30. how are blood levels of hormones controlled
    • by negative feedback systems
    • vary only within narrow, desirable range
  31. endocrine gland stimulated to synthesize and release hormones in response to
    • humoral stimuli
    • neural stimuli
    • hormonal stimuli
  32. humoral stimuli
    • changing blood levels of ions and nutrients directly stimulate secretion of hormones
    • ex. declining CA2+ in the blood stimulates parathyroid glands to secrete PTH, which cause CA2+ concentrations to rise, removing the stimulus (PTH stimulates osteoclasts)
  33. neural stimuli
    • nerve fibers stimulate hormone release
    • sympathetic nervous system fibers stimulate adrenal medulla to secrete catecholamines
  34. hormonal stimuli
    • hormones stimulate other endocrine organs to release their hormones
    • hypothalamic hormones stimulate release of most anterior pituitary hormones
    • anterior pituitary hormones stimulate targets to secrete still more hormones
    • hypothalamic-pituitary target endocrine organ feedback loop: hormones from final target organs inhibit release of anterior pituitary hormones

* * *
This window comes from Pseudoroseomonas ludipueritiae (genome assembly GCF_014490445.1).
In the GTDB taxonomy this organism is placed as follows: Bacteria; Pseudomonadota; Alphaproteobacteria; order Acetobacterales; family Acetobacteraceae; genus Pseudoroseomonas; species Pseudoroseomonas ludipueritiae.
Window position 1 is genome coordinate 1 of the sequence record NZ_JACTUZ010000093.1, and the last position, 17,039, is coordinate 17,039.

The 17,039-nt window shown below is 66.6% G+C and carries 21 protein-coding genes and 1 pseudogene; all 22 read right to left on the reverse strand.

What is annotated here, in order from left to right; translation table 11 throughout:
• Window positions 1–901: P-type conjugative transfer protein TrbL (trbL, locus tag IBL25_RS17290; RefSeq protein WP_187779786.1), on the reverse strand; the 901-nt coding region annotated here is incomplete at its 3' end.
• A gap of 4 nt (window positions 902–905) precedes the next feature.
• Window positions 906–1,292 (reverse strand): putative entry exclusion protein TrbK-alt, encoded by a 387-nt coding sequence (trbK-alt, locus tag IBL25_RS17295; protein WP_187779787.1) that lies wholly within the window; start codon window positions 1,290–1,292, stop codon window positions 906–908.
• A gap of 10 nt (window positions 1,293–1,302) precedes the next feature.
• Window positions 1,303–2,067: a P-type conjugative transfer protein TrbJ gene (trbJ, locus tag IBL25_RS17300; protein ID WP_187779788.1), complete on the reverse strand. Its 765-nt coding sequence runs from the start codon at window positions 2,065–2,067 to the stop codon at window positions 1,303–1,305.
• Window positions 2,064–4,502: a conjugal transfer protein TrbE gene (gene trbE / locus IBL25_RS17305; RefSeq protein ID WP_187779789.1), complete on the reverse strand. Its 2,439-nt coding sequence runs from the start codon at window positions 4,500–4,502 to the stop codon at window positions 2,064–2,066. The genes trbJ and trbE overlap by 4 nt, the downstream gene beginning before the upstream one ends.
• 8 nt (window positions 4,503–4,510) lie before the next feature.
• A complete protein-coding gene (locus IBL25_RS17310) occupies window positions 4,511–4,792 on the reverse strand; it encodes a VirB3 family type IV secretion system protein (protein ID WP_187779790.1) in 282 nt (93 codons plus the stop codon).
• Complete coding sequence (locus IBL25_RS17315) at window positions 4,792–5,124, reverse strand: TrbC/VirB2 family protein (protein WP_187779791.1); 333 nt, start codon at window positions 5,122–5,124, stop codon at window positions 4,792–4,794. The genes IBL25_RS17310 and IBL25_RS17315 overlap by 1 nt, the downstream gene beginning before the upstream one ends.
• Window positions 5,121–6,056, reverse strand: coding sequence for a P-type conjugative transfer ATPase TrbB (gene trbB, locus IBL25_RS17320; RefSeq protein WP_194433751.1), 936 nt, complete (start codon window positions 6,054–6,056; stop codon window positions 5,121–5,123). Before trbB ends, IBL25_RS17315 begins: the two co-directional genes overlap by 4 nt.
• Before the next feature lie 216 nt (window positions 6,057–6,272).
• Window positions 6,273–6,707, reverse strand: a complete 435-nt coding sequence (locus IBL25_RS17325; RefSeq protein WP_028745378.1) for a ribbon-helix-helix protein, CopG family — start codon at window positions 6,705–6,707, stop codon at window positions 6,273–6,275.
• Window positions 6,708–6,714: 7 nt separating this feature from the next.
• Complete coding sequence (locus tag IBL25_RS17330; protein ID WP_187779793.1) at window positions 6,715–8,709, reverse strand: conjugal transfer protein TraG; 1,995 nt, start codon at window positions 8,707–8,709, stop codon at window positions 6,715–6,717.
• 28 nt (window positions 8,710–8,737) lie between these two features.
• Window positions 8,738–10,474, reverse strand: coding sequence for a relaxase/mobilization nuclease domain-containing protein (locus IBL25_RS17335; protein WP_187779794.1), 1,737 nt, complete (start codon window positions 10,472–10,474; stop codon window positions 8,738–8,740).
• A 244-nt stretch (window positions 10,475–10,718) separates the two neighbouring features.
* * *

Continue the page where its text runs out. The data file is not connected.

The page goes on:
35. ACTH
    adrenalcorticaltropic hormone
  36. nervous system modulation
    • nervous system modifies stimulation of endocrine glands and their negative feedback mechanisms (ex. under stress, hypothalamus and sympathetic nervous system activated)
    • nervous system can override normal endocrine controls
  37. hormones in the blood
    • circulate either free or bound.
    • (steroids and thyroid hormones are attached to plasma proteins; all others circulate without carriers)
  38. concentration of circulating hormone reflects
    • rate of release
    • speed of inactivation and removal from body
  39. hormones are removed from the blood by
    • degrading enzymes
    • kidneys
    • liver (half-life)
  40. what is half-life
    • time required for hormone's blood level to decrease by half
    • varies from fraction of a minute to a week
  41. onset of hormone activity (time)
    • some responses are immediate
    • some need hours to days (steroids)